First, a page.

Did I just hear a few screams? Did you just say, “If I was organized I wouldn’t be a month behind in my life.” Yep, me too. But the sad truth of it is this is one reason we are behind. The upside is you can start now, with just one thing. I saw this super cool idea for organizing kids’ clothes for the week. I also saw this clever idea for organizing after school items, like homework, backpacks, schedules, all the papers we get, etc. — like a back to school command center.

Choose your battles

I am officially giving you permission to not be perfect in everything. I am asking you to consider choosing one area to really go after. Maybe it’s your command center, making more nutritious lunches or helping your tiny learn to dress him or herself. Just don’t try to win the war on being an A+ parent all in one week. It’s like learning to not bite your fingernails. Just start with one. Once you’ve managed to not chew on that finger, move on to the next. Pretty soon you are left with eight or nine beautiful fingers and only one or two raggedy looking appendages. Start with one area of chaos and conquer it before you move on to the next. It will feel good to have a success. That will motivate you to tackle the next corner of craziness.

We are imperfect beings

Just because someone else has a beautiful command center with fancy cubbies, or a high tech calendar on a tablet, doesn’t mean your chalkboard and shoeboxes won’t work. We are all in the process of becoming better versions of ourselves. In fact, I advise against any major investment until you figure out exactly what works for you and your family. Just start with something that helps you organize your time. I think diaper boxes covered in wrapping paper, or scrapbook paper and a little glue all over, work very well. In fact, you can make creating your command center cubbies a family affair.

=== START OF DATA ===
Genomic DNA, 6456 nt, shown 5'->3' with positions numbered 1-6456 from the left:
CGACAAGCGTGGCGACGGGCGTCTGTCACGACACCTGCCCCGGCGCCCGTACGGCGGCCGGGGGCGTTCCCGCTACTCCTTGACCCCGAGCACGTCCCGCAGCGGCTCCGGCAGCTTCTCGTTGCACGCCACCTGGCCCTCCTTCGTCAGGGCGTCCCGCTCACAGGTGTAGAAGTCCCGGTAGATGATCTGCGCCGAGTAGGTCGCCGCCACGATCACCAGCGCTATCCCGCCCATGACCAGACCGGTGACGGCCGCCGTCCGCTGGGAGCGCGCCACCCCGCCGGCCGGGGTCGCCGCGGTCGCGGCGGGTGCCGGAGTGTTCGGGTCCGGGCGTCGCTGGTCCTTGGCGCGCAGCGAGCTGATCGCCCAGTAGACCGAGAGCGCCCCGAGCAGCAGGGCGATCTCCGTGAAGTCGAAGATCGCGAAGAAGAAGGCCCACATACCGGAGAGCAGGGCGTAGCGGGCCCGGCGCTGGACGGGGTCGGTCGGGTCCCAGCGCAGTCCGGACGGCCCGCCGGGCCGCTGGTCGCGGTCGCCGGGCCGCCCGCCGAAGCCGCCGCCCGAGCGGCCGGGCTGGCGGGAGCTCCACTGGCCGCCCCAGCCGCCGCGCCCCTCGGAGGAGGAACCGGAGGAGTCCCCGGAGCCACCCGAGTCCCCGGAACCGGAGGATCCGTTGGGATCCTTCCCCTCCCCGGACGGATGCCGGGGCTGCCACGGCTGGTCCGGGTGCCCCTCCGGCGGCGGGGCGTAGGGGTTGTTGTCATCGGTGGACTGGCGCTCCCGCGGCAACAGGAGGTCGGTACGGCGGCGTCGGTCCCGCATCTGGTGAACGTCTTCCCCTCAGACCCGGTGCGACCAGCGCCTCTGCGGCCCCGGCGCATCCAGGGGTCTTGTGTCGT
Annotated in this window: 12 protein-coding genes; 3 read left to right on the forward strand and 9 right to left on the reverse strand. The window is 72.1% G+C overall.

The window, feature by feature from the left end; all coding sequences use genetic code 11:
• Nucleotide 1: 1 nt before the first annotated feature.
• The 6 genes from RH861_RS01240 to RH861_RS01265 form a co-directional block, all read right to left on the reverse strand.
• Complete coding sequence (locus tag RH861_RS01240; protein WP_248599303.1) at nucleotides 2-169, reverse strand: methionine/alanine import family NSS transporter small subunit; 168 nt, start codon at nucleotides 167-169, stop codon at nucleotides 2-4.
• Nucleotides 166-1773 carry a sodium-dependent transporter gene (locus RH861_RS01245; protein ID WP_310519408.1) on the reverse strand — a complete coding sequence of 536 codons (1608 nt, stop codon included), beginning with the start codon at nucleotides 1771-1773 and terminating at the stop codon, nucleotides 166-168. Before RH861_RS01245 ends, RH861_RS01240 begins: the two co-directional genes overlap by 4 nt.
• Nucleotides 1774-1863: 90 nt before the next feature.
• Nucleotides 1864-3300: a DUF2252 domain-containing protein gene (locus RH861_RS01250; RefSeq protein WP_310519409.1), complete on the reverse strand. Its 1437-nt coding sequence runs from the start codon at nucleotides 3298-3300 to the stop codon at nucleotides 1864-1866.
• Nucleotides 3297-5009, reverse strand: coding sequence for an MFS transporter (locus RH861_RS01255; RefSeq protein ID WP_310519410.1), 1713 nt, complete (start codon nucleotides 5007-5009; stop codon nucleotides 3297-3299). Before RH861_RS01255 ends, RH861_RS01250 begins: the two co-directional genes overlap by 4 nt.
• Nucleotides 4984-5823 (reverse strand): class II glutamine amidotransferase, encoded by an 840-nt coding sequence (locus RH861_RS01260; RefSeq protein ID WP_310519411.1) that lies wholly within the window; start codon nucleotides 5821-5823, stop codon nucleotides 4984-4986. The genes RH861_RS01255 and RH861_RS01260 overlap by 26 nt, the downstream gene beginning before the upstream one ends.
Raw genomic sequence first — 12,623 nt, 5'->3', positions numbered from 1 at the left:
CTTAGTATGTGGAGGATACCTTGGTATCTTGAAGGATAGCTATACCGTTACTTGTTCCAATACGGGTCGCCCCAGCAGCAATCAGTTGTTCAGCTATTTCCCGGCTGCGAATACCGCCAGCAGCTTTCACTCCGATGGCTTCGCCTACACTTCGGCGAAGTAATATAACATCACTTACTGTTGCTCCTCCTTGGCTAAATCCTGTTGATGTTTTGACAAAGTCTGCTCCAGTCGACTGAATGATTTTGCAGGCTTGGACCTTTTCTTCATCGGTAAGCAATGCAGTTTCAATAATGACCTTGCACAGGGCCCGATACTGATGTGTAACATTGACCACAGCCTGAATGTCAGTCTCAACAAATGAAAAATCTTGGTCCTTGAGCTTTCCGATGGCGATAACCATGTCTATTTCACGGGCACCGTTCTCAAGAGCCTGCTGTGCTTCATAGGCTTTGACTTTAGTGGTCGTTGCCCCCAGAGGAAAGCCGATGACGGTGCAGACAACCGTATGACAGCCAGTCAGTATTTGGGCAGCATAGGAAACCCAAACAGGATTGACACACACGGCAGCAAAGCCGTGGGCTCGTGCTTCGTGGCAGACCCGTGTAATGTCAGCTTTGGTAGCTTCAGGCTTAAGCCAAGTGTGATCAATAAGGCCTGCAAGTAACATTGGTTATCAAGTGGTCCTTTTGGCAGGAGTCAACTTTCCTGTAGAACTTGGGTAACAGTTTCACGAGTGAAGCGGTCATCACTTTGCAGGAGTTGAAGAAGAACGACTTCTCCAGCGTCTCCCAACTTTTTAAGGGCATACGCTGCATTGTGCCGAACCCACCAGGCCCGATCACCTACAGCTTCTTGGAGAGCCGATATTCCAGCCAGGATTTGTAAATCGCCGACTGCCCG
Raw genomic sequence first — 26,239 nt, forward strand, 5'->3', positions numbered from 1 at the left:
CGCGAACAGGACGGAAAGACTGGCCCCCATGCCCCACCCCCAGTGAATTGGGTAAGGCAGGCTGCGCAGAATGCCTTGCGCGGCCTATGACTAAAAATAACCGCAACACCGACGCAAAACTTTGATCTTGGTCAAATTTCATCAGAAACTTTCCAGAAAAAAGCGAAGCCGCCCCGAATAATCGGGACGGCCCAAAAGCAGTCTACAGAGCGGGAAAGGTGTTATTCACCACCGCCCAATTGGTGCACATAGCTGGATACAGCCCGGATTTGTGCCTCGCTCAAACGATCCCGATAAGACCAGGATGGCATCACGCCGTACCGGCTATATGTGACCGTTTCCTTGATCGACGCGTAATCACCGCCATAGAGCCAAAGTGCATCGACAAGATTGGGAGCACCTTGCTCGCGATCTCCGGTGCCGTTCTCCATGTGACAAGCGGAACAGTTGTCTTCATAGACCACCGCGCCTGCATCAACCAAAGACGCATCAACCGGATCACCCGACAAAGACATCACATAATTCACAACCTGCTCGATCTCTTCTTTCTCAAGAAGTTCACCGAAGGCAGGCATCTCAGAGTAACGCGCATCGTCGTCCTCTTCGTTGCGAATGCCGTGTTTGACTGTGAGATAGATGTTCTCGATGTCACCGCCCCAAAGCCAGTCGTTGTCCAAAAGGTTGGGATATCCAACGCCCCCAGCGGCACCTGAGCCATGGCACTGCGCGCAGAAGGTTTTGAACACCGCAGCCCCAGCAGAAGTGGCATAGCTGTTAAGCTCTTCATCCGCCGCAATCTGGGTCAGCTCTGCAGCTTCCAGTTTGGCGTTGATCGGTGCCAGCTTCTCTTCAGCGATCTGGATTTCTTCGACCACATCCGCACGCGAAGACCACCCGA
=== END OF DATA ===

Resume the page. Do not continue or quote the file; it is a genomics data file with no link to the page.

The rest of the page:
Set goals

Seriously, are you shaking your head at me? I struggle with goal setting too. However, it does make a difference. Decide what you want to accomplish in the next few months that would help you manage your time and family better. Go crazy — make it fun and fancy. That always helps. I like to add a little bling to things as well. The boys don’t seem to appreciate the bling, but it makes me happy. One of my goals was putting real clothes on to drive the kids to school. I usually go in my pajamas. I decided that goal wasn’t really working for me, so now I focus on getting them to school. No one cares what I’m wearing. However, if you walk your kids to school, you would probably move the pajama challenge up on the scale of importance. And that leads me to my last tip.

Be flexible

Rome wasn’t built in a day and neither are we. I may not be the well-dressed mom, or the mom who bakes the really cute cupcakes or even the mom who provides the gluten free after-school snack. I mean, I want to be, but there is no way I can do it all at one time. What I do know is that I am a mom who desperately, passionately, adoringly loves my children and they know it too. The rest is the work of living and that is something we do together — with a little bling of course.


Life Hacks: Letting Go So They Can Grow

 Posted by on September 4, 2015 at 08:00
Sep 042015

Pudgy, dimpled knuckles of sweet baby fat gripped my finger for balance and then the next thing I knew, I turned BlogBrigade-JulieDymon-2015around to see my daughter looking at me eye-to-eye as we said good-bye when she started college. I think that empty nest phase is tougher on the parents and the siblings left behind than it is on the child taking flight, but military life does a pretty good job of preparing the family for this moment.